Things I Think About After Sex

December 15, 2016 5:06 amComments Off on Things I Think About After SexViews: 90

What is it with evil guys and those white cats? When I become an Evil Madman, am I required to send away for a snow-white Persian and a studded diamond collar? Will my black-on-black Evil Madman double-breasted suits be covered in white hair? And if so, do I want that? I mean, is the white cat a requirement for your Evil Madman license, or is it stress reduction necessary for the busy Evil Genius on the Go?

We’ve all consumed “processed cheese food” before, I’m willing to bet. Processed cheese food represents a concept in marketing that I believe should be carried into other areas of daily life. It’s absolutely correct to say that these individually-wrapped, cheese-flavored slices of some gelatinous substance that is almost, but not quite cheese, cannot then accurately be marketed as “cheese.” Thus, it is “processed cheese food.” Vaguely cheese-like substance. A reasonable facsimile of the product after which it is patterned.

I bought a pad of note paper squares the other day. This seemed like a simple enough idea. We were running out of note paper squares, so I bought a package labeled “note paper squares” believing it to be a suitable replacement.

What I received were square slips of 1-micron-thin “paper,” suitable only for flimsy bookmarks or wiping the noses of delicate, cherubic infants.

Searching for a pen whose tip was soft enough and thick enough to avoid piercing, at the molecular level, an individual scrap of pressed wood fiber product, I couldn’t help but agree.

I watched a VH1 movie the other day called Strange Frequency. It was a collection of half-hour episodes, all of which were styled after The Twilight Zone or The Outer Limits, but with a focus on music. I particularly enjoyed one in which fans of rock and heavy metal (who have behaved poorly in life) go to Disco Hell, where they must boogie-oogie-oogie for eternity. Watch your steps, metal fans — it doesn’t seem to take much to go there.

“How many times did you take the Lord’s name in vain?” Satan asks one condemned metal head.

“That’s a weak-ass rule,” he retorts bitterly.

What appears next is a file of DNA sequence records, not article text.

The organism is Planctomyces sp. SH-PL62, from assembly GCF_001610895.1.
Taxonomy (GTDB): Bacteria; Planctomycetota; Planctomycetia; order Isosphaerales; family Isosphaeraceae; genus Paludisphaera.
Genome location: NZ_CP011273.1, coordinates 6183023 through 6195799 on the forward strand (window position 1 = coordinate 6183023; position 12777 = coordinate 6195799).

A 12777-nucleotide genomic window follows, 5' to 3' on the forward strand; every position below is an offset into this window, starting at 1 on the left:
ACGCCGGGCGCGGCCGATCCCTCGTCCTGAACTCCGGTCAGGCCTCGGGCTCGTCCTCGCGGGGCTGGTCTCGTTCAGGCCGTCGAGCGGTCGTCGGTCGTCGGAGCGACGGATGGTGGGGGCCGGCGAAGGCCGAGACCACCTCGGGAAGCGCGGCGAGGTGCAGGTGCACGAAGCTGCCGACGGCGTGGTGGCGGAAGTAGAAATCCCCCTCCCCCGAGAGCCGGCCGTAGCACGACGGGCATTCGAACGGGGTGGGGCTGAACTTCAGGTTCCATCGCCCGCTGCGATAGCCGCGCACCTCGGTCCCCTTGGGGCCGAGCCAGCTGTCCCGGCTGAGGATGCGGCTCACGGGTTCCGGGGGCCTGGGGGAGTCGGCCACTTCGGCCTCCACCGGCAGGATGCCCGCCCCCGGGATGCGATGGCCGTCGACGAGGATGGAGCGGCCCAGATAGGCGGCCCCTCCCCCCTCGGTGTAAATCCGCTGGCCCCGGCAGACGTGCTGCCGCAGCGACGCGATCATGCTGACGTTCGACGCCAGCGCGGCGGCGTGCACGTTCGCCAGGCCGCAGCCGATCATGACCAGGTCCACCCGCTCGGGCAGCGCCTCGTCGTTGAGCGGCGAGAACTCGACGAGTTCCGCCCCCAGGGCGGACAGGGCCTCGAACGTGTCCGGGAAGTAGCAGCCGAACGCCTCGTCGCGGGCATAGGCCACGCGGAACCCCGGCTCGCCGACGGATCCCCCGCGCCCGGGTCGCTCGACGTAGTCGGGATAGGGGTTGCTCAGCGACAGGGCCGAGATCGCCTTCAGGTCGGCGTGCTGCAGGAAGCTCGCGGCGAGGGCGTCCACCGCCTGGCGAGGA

I’ve noticed that cheerleading seems to have changed. Not that I’ve ever been an expert, mind you. But I seem to remember cheerleading as being a relatively wholesome affair, one in a high school’s Popular Girls wore sweaters and pleated skirts and chanted silly slogans.

What all of these items had in common was the new approach to cheerleading that disturbs me so. Instead of the varsity-lettered-sweater wearing cheerleading I remember, cheerleading today is an exercise in exotic dancing. Bare stomachs are the rule, as are frenzied acts of simulated copulation that would send a Maxim covergirl running for the nearest confessional. Don’t get me wrong, I’m not repressed, or anything. Yet I can’t help but think that your average cinematic cheerleading competition could give a live Amsterdam sex show a run for its money.

As a college student, I used to marvel at the fruit cellar my parents kept stocked with vintage liquor. Many of the bottles had been opened, and perhaps a glass or two of liquid had been extracted from each of these. Still more were unopened and dusty. As an alcohol-enthusiastic college kid, I used to think: “How could they just let this sit here?” Now I know.

For I, too, have started accumulating that fruit cellar. I have started small. My future fruit cellar full of liquor is only a kitchen cupboard. It sits next to my resume coffee mug cupboard and is full of unopened bottles of liquor, most of these given as holiday gifts. At times I supplement the cupboard with things that seem like a good idea when I purchase them. I had a bottle of Jack Daniels that lasted longer than three leases at my first apartment. The last six-pack of wine coolers I purchased sat in my refrigerator for so long that the labels peeled off by themselves.

My future children will stare at my closet full of unopened bottles of liquor, and wonder why I let it sit there. I will say nothing. Sometimes I will think about drinking some of it, and I will realize I don’t feel like it. I will tell myself I have to go to work in the morning, anyway.

And every Friday I will realize I can buy all the candy and toys I want, but I won’t buy them, because that’s being a grownup.

Bad television is a very painful thing. The humanitarian in me would like to go back in time and improve old reality shows like Big Brother, Season 2 of which  featured a crazed resident with a New Jersey accent holding a kitchen knife to a drunken fellow player’s throat in some sort of bizarre Angelina Jolie-style foreplay. It also saw one of the contestants — a skinny whore named Shannon — clean the toilet with a fellow housemate’s battery-powered toothbrush, and featured many mind-numbing rapping sessions from a white LA resident named Mike (who, mercifully, was voted out).

What is it about summer that makes people with similar cars want to park them near each other?  Not once have I felt the urge to seek out other owners of Pontiac Grand Ams in order to share the camaraderie one supposes is required of parking near owners of similar vehicles.  Even if I had a really cool car, I don’t think I would get it.  I mean, if a guy in a Trans Am cuts you off in traffic, he’s still a jerk, and you’re still going to be waving a particular digit at him — even if you’re driving a Trans Am too.  Do I really want to go out of my way to hang out with these people?  All other drivers are basically my enemies, the way I see it.  I don’t know as I want to give them a chance to memorize my license plate while I stand around waiting for a tire iron to the head from the guy I wouldn’t let merge in front of me yesterday.

Maybe I should just go back to sleep.